Tuesday November 10th, 2009

U.S. speed skater Shani Davis' season got off to a blistering start in Berlin last weekend. Davis brought home his first two long-track gold medals of the season, winning the 1,000 meters on Friday in 1:08.53, a half-second faster than the previous track record.

Davis' chief rival at the last Olympics, teammate Chad Hedrick, finished fifth. The news wasn't so good for Trevor Marsicano, who placed 15th after battling illness all week. Marsicano is widely considered to be among Davis' toughest competitors at the Olympics.

On Saturday, Davis also won the 1,500 meters, finishing in 1:44.47 and beating second-place finisher Havard Bokko from the Netherlands by more than a full second. Davis was paired with Hedrick, who kept pace with him through 1,000 meters but faded to 10th place. Tucker Fredericks won the second of two 500-meter races in 35.06. Marsicano struggled into 17th place. The results reconfirmed Davis as the favorite to win both the 1,000 and 1,500, races in which he set world records in Utah last season.

Given his amazing range -- from 500 meters to 10,000 -- Davis now has to decide which races to skate at the Vancouver Games, maximizing his potential medal haul without compromising one of the events. Davis could win a medal in any of his five individual races and has also indicated he's consider skating the team pursuit, a race he sat out at the last Olympics.

Katherine Reutter has been the emerging name of the World Cup season for the U.S. short-track team. She won the 1,500 meters at the world cup in Montreal this past weekend, dashing past world cup leader Lee Eun-byul of Korea. It was her second title of the shortened season. She also reached the final of the 1,000, taking fourth behind three Chinese skaters, and paced the U.S. relay team to a silver, behind China. The World Cup season will continue this weekend in Marquette, Mich., before going on hiatus until after the Olympics.

• The Canadian women's hockey team established itself as an early favorite this weekend to win the gold medal by winning the Four Nations Cup in Tikkurila, Finland, on Saturday. Jocelyne Lamoreux scored the first goal of the game for the U.S. team, but five Canadians scored thereafter. The loss marked a rare defeat for Team USA, which had won a series of international tournaments since taking the Four Nations Cup in '07. The U.S. won world titles in '08 and '09 and also captured the Canada Cup earlier this year.

On Friday, the U.S. team defeated Canada 3-2 in preliminary-round play as Hilary Knight notched a goal and an assist and Meghan Duggan scored the winner with 14 seconds left in the second period.

The two games may also have clarified the battles for the No. 1 goaltending positions on both teams. For the U.S., Jessie Vetter stopped 20 of 22 shots in Friday's win; Molly Schaus let in five goals on 29 shots in the final. For Canada, Charline Labonte let in three on just 18 shots; Shannon Szabados turned back 21 of 22 in the championship game. Szabados spent five years playing with Junior A boys in the AJHL.

• The comeback of figure skater Sasha Cohen was thrown into further doubt when she withdrew from Skate America, which is scheduled for Lake Placid, N.Y., next weekend. The Olympic silver medalist in Turin last competed at the '06 World Championships in Calgary, where she won a bronze medal.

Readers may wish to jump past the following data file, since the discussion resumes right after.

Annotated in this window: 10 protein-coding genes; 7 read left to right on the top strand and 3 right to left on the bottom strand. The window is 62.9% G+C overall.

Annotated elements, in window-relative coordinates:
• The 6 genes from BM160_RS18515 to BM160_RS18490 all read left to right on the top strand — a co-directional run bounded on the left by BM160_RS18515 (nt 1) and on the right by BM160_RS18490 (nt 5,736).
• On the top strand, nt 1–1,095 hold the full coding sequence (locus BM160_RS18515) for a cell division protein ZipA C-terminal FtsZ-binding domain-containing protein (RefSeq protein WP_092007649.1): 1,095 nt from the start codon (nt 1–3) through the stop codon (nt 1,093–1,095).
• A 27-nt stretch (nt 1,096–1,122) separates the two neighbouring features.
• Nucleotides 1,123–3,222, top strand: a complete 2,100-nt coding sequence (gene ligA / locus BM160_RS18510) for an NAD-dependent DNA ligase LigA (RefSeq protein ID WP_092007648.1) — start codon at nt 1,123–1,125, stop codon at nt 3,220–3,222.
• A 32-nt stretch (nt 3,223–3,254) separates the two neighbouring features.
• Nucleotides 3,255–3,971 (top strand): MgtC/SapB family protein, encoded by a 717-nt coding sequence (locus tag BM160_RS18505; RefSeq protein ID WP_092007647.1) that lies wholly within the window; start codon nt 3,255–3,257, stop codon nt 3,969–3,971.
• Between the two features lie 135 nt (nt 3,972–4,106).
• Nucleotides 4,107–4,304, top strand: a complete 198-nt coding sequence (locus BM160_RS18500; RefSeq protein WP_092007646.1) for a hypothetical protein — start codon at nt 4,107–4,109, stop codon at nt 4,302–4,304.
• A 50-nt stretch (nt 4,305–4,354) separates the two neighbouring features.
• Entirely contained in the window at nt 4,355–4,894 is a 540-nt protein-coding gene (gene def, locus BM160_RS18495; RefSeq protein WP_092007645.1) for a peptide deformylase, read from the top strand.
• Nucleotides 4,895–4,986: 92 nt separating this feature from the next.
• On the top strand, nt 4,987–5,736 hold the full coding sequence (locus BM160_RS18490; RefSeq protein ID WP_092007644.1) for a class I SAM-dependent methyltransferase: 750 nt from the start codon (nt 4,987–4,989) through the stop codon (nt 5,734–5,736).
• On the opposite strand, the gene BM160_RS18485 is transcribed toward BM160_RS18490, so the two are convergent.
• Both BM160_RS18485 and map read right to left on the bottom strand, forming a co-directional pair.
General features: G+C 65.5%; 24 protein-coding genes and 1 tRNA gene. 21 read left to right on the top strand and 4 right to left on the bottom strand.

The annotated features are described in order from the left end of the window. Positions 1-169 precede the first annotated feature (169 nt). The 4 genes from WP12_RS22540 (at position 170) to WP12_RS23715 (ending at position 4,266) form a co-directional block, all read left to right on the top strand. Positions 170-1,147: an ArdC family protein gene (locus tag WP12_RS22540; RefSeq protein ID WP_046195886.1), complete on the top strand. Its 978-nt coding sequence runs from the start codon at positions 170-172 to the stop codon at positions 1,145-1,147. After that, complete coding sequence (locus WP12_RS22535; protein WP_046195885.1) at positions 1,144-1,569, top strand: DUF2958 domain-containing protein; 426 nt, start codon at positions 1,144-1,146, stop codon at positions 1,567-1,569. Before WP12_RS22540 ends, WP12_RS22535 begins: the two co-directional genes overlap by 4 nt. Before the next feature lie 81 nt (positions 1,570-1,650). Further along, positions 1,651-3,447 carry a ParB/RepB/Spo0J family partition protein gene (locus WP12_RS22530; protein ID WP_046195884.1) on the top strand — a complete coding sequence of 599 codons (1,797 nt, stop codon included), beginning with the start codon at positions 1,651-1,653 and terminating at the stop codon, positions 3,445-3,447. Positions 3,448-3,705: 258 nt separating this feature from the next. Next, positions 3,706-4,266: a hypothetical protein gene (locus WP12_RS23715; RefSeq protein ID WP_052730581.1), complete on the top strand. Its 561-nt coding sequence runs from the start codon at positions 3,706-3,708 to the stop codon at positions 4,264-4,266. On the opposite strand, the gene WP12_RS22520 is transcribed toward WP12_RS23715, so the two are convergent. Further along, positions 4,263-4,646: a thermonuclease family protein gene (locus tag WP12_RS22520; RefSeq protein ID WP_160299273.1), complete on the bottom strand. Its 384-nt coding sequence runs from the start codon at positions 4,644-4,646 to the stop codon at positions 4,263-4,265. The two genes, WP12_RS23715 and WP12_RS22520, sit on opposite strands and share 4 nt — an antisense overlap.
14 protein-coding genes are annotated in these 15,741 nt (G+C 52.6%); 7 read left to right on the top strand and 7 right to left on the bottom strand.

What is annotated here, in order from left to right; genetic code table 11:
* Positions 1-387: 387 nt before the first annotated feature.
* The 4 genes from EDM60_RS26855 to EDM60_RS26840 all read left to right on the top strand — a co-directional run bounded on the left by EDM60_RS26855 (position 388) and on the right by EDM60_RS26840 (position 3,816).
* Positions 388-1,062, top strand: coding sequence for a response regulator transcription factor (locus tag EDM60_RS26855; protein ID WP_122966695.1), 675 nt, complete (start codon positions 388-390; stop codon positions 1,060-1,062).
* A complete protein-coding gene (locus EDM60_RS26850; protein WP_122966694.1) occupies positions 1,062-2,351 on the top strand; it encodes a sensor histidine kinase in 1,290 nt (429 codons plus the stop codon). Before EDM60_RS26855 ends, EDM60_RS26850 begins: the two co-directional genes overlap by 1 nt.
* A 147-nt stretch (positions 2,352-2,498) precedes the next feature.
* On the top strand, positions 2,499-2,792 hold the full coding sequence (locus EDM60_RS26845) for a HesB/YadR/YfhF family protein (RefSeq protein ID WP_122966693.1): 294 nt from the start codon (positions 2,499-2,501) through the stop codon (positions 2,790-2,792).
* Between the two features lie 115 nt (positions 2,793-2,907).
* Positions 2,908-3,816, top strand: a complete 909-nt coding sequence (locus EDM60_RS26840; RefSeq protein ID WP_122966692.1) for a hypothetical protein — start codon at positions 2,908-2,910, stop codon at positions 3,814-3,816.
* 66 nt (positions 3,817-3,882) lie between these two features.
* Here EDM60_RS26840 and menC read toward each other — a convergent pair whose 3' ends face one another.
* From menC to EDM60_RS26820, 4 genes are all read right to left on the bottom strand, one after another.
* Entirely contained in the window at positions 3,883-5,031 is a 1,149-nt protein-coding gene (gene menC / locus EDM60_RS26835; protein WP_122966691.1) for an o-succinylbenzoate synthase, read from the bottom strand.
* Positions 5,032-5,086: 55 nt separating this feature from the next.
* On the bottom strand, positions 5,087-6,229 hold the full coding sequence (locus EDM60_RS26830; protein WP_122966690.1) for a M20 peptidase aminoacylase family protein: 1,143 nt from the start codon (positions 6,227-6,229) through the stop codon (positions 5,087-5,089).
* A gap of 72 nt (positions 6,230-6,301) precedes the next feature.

Cohen, 25, was due to return to competition last month at the Trophée Eric Bompard in Paris, but withdrew because of tendinitis in her right calf. She has been training in Lake Arrowhead, Calif., under the watchful eye of Rafael Arutunian, a former coach of five-time world champ Michelle Kwan. Cohen has finished in the top four at worlds and Olympics on seven occasions, but never won a gold medal.

Meanwhile, the dance team of Meryl Davis and Charlie White continued to roll, winning the NHK Trophy in Japan on Sunday. Johnny Weir won a silver in the men's event, while Ashley Wagner and the pair of Rena Inoue and John Baldwin won bronze medals.

• The USFSA announced that San Jose, Calif., would by the host city for the U.S. Championships in January 2012. The 2011 championships are slated for Greensboro, N.C. The 2010 championships in Spokane, Wash., hold additional significance, as the Olympic team will be named soon after the final competition.

• It may be no more than a consolation prize, but Toronto won the rights to host the 2015 Pan-Am Games this week. The Canadian city beat out bids from Lima, Peru, and Bogotá, Colombia. Toronto had previously bid for the rights to host the Summer Olympics in '96 and '08 and was widely thought to have a nearly flawless technical bid the second time around. Unfortunately for the bid committee, that vote, held in '01 in Moscow, was more of a referendum on whether China, the world's largest country, was ready to open itself up and host an Olympics. Any city in a race against Beijing that year had very little chance.

• Look for the oil-rich United Arab Emirates to make a strong bid to land the 2020 Olympics. UAE Prime Minister Sheikh Mohammed bin Rashid Al Maktoum said he was forming a committee to build a bid that would make Dubai the first city in the Middle East to land the Olympics. Doha, Qatar, bid unsuccessfully for the 2016 Games that were recently awarded to Rio de Janeiro.

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